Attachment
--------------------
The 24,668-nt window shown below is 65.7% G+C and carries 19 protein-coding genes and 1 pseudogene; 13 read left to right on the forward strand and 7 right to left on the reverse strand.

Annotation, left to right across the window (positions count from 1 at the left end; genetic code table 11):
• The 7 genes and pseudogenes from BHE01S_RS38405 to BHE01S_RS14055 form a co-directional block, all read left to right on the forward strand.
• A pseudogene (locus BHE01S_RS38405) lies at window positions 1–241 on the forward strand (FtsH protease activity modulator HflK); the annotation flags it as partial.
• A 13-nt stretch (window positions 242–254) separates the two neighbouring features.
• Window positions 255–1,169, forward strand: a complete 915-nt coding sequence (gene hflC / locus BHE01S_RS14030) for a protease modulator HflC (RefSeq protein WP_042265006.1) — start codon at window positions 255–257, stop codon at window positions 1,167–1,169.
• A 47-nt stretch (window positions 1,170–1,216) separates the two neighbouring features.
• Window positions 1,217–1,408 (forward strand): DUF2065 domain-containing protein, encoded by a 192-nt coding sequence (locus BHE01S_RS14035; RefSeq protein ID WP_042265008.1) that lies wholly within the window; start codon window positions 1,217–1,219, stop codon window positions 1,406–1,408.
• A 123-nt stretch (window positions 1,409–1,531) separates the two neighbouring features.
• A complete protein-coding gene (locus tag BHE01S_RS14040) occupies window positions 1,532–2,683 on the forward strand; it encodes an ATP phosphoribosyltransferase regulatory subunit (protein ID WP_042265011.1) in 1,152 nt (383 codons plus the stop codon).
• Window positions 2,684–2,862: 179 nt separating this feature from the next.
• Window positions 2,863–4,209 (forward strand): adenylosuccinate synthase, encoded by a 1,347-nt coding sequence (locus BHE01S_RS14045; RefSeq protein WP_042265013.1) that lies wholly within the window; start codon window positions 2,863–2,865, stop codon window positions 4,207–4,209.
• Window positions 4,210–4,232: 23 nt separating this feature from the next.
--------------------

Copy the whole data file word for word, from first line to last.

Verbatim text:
The 24,668-nt window shown below is 65.7% G+C and carries 19 protein-coding genes and 1 pseudogene; 13 read left to right on the forward strand and 7 right to left on the reverse strand.

Annotation, left to right across the window (positions count from 1 at the left end; genetic code table 11):
• The 7 genes and pseudogenes from BHE01S_RS38405 to BHE01S_RS14055 form a co-directional block, all read left to right on the forward strand.
• A pseudogene (locus BHE01S_RS38405) lies at window positions 1–241 on the forward strand (FtsH protease activity modulator HflK); the annotation flags it as partial.
• A 13-nt stretch (window positions 242–254) separates the two neighbouring features.
• Window positions 255–1,169, forward strand: a complete 915-nt coding sequence (gene hflC / locus BHE01S_RS14030) for a protease modulator HflC (RefSeq protein WP_042265006.1) — start codon at window positions 255–257, stop codon at window positions 1,167–1,169.
• A 47-nt stretch (window positions 1,170–1,216) separates the two neighbouring features.
• Window positions 1,217–1,408 (forward strand): DUF2065 domain-containing protein, encoded by a 192-nt coding sequence (locus BHE01S_RS14035; RefSeq protein ID WP_042265008.1) that lies wholly within the window; start codon window positions 1,217–1,219, stop codon window positions 1,406–1,408.
• A 123-nt stretch (window positions 1,409–1,531) separates the two neighbouring features.
• A complete protein-coding gene (locus tag BHE01S_RS14040) occupies window positions 1,532–2,683 on the forward strand; it encodes an ATP phosphoribosyltransferase regulatory subunit (protein ID WP_042265011.1) in 1,152 nt (383 codons plus the stop codon).
• Window positions 2,684–2,862: 179 nt separating this feature from the next.
• Window positions 2,863–4,209 (forward strand): adenylosuccinate synthase, encoded by a 1,347-nt coding sequence (locus BHE01S_RS14045; RefSeq protein WP_042265013.1) that lies wholly within the window; start codon window positions 2,863–2,865, stop codon window positions 4,207–4,209.
• Window positions 4,210–4,232: 23 nt separating this feature from the next.